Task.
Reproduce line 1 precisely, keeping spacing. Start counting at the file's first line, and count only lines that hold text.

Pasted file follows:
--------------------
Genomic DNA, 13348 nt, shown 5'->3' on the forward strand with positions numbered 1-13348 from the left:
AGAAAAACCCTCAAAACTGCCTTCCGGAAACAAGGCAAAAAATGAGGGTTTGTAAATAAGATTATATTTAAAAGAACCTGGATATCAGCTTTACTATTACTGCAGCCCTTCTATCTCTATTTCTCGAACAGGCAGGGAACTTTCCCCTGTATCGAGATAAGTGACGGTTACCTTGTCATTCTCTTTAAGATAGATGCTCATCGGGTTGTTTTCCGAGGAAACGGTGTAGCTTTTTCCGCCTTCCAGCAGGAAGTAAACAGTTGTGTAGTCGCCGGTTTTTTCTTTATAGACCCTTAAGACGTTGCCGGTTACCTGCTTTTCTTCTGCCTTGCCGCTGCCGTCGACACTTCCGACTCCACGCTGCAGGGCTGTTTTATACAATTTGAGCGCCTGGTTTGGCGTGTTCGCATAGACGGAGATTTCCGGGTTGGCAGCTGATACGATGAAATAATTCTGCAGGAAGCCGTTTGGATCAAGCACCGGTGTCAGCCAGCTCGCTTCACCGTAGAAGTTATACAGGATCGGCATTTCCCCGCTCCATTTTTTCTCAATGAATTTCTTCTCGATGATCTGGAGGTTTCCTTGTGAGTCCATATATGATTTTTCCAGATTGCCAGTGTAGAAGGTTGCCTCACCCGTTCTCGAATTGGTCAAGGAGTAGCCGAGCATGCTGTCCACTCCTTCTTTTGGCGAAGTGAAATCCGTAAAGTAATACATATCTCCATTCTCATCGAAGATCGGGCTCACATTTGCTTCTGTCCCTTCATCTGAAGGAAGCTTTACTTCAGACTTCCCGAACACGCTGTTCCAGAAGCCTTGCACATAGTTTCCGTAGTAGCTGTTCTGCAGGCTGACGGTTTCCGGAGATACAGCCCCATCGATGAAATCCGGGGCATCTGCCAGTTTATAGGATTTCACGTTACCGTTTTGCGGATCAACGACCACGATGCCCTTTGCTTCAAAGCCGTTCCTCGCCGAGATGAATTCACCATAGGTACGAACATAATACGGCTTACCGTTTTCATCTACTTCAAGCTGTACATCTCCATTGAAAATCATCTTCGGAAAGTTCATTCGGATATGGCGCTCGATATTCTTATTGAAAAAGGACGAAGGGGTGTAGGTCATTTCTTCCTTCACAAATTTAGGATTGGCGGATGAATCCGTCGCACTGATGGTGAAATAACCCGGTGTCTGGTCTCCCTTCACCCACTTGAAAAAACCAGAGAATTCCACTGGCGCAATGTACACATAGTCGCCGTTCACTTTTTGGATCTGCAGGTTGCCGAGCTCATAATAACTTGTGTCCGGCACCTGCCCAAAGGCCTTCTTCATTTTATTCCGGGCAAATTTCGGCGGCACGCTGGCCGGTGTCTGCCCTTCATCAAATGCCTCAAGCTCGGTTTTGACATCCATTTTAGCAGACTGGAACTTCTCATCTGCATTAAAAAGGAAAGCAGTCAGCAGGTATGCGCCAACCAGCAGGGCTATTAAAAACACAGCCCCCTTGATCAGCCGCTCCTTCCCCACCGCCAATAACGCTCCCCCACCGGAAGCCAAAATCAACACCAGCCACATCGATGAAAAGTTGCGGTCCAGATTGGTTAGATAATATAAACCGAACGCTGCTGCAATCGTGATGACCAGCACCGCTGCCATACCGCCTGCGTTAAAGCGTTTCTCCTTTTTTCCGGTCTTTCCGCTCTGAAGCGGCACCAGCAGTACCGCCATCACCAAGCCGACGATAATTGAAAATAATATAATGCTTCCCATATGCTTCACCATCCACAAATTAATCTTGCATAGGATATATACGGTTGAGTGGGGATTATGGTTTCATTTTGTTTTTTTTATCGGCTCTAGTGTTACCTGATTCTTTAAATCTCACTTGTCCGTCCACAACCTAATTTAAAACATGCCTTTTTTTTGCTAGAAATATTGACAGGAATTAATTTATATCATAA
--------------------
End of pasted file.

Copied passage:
Genomic DNA, 13348 nt, shown 5'->3' on the forward strand with positions numbered 1-13348 from the left: